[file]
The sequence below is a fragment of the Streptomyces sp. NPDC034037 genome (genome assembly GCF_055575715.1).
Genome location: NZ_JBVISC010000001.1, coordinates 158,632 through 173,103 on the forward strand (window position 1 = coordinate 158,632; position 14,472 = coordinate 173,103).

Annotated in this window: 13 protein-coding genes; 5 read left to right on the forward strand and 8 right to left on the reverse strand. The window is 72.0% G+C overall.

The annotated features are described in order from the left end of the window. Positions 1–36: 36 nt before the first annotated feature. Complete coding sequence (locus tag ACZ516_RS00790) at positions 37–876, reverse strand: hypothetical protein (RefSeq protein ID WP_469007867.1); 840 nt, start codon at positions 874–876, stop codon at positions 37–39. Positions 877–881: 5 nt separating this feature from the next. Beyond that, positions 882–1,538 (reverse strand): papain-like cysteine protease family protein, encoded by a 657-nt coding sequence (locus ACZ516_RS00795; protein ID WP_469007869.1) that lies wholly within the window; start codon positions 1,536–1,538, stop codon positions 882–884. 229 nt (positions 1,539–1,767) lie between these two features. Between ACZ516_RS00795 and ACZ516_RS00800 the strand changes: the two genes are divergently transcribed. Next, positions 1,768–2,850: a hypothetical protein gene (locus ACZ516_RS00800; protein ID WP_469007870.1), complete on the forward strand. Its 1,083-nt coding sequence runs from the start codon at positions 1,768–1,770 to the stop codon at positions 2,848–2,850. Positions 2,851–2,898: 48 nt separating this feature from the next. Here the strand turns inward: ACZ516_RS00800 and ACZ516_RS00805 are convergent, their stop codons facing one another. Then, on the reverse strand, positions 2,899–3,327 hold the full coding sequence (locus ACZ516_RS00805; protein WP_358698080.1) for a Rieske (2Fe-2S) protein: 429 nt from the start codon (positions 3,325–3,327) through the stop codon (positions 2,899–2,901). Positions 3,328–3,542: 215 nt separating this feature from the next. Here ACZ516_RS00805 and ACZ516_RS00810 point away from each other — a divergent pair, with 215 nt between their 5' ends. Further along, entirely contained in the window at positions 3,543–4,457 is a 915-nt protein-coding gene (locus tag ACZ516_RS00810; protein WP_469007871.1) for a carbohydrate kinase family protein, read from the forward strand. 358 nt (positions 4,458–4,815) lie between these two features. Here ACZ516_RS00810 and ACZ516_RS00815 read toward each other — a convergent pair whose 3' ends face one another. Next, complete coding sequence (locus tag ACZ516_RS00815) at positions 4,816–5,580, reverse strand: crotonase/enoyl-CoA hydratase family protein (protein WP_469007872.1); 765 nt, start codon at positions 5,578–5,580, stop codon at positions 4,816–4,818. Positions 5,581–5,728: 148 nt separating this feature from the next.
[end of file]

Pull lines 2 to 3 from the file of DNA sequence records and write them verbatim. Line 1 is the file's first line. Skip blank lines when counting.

Genome location: NZ_JBVISC010000001.1, coordinates 158,632 through 173,103 on the forward strand (window position 1 = coordinate 158,632; position 14,472 = coordinate 173,103).

Annotated in this window: 13 protein-coding genes; 5 read left to right on the forward strand and 8 right to left on the reverse strand. The window is 72.0% G+C overall.